05 Apr How Cash Cash Electrifies EDM
How Cash Cash Electrifies EDM
Article & Photo By: Liz Kobak
There are new Electronic Dance Music sheriffs in Midtown. And they’re making regular clubbers bust moves like raging bunnies.
Experiencing American EDM group Cash Cash’s set on April 5 at dance club Lavo was unforgettable. Intoxicating beats, monochromatic tones and climatic swells left clubbers mesmerized. The set kicked off with a montage of their most popular tracks, including radio smash “Take Me Home.” Listeners pushed, shoved, used their phones in lieu of lighters and danced uncontrollably. Bodies constantly touched and hands energetically pointed toward the sky like they’re reaching for something so divine yet intangible. Cash Cash’s Alex Makhlouf energetically yelled at the audience while brother Jean Paul and band member Sam Frisch jammed on synthesizers and keyboards.
The staging and sounds struck wonderfully hard in “Lightning”, the trio’s newest song off of their self-entitled EP. Gas dispensed from above the dance floor when Goo Goo Dolls front man John Rzeznik sang “With just one spark, just one spark!” Crystal balls glistened while posh patrons energetically danced with strangers and sipped their strong drinks. It’s like The Great Gatsby’s most modern version, where beautifully dressed people – both young and old – unite over outstanding new music, Dom Pérignon and extravagant fun. Yet this seemingly fresh style has been brewing for about 30 years.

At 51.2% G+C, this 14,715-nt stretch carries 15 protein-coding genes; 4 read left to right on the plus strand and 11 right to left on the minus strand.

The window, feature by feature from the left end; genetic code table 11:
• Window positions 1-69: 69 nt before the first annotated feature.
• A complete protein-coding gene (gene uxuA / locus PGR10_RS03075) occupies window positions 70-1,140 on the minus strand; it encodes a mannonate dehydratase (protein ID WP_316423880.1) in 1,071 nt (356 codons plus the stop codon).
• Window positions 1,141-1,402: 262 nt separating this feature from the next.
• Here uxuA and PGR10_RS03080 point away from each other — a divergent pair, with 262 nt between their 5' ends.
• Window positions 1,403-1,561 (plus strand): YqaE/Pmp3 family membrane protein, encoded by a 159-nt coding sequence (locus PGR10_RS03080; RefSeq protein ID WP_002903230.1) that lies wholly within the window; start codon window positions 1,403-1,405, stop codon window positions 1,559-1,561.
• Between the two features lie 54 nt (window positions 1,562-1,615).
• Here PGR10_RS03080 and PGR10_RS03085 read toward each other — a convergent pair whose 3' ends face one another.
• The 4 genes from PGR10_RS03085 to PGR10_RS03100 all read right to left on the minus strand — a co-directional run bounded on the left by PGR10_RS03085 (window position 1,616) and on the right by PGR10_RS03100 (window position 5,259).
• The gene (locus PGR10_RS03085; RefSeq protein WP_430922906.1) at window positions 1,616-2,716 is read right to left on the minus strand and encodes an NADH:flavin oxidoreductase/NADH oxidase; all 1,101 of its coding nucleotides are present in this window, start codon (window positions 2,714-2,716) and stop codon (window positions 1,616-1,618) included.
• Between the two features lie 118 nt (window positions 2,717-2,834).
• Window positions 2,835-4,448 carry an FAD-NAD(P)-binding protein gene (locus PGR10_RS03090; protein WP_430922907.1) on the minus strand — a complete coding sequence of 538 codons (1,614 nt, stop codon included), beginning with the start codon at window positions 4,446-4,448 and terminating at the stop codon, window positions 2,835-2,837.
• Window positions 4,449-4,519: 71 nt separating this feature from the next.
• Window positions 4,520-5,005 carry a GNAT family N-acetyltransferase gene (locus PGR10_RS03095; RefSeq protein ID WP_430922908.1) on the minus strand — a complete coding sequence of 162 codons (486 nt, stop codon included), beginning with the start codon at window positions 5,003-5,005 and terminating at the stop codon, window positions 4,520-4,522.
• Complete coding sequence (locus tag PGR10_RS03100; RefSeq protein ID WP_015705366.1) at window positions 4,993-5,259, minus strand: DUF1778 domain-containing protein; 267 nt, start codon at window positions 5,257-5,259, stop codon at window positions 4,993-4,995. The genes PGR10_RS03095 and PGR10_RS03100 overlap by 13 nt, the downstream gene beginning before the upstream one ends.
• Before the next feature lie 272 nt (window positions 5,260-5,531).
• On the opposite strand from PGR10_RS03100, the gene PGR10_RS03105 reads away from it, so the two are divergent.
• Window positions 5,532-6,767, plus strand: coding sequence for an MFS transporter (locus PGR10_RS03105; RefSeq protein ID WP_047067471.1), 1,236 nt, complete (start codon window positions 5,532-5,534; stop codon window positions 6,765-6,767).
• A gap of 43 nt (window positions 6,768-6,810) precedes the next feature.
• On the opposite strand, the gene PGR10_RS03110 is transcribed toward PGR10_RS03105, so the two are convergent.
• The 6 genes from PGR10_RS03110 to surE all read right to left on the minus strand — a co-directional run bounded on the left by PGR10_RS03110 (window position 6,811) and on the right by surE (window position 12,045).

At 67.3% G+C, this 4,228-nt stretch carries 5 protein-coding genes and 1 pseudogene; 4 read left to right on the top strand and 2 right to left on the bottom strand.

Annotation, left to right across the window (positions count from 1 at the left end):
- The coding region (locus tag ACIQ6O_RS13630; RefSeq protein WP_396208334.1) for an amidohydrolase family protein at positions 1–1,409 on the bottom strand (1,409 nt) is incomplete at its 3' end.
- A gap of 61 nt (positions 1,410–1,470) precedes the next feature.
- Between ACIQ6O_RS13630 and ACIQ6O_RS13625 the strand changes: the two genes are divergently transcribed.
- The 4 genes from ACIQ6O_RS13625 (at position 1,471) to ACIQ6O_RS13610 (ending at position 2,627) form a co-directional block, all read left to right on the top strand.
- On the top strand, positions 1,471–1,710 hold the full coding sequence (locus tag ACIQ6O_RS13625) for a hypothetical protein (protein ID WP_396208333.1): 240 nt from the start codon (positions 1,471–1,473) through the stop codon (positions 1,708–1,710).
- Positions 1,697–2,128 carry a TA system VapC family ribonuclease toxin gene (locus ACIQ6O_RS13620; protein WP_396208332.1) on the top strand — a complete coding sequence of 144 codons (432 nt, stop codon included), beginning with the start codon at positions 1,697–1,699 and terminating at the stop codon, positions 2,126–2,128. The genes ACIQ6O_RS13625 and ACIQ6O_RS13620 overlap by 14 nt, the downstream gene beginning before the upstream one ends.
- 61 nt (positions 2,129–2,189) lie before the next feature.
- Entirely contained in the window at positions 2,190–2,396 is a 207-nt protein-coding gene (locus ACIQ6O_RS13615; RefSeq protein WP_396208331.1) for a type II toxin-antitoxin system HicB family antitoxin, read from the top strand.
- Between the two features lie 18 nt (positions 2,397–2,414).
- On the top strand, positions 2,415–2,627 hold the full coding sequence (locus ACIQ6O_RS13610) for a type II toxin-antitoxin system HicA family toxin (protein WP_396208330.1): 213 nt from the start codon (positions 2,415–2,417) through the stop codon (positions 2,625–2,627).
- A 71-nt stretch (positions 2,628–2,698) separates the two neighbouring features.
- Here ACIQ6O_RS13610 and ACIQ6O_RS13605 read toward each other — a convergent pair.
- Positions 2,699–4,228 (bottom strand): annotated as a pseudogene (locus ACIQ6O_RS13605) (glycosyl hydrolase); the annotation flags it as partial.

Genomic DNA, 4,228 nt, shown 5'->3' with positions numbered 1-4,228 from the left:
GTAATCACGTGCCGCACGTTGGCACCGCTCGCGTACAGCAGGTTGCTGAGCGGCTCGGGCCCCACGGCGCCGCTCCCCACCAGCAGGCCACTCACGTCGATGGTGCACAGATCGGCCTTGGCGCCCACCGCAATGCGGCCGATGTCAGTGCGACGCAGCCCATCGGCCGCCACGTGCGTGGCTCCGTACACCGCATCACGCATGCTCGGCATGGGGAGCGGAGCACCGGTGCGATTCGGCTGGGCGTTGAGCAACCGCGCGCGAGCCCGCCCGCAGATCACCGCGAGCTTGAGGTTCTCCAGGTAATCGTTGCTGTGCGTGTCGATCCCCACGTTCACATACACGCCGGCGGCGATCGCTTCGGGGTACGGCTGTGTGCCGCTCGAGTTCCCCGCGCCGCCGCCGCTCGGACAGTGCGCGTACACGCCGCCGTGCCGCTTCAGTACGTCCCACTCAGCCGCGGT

Chicagoan EDM Godfather Frankie Knuckles, who passed away one week ago, paved the electronic way for progressive bands like Cash Cash. Knuckles’ auditory aesthetics were abstractions of mainstream genres and artistic approach mirrored that of modern painters like Picasso. However, there’s this misnomer circulating amongst old-school instrumental fans in which EDM produces impure music.
“No audience will chant your name,” indicated Rolling Stone’s online Italian edition this past November, among far more demeaning commentary regarding EDM. Rock ‘n Roll reigns supreme in music’s kingdom, according to the publication. Interestingly one of Rock’s most popular musicians joined forces in Cash Cash’s “Lightning”, which is bound to strike gold and surpass classic radio tunes in popularity.
Granted disc jockeys often preload musical content onto external hard drives and base their set off of that. But deeming their music artificial? That’s far from true. Making good music is discretionary; it’s what you’re passionate about and what you think people connect with. “We didn’t know if [EDM] would work or not,” Knuckles said in 2011. “But it did.”
That’s for sure. Cash Cash successfully continued Knuckles’ musical tradition and is making history based on its recent Lavo gig.
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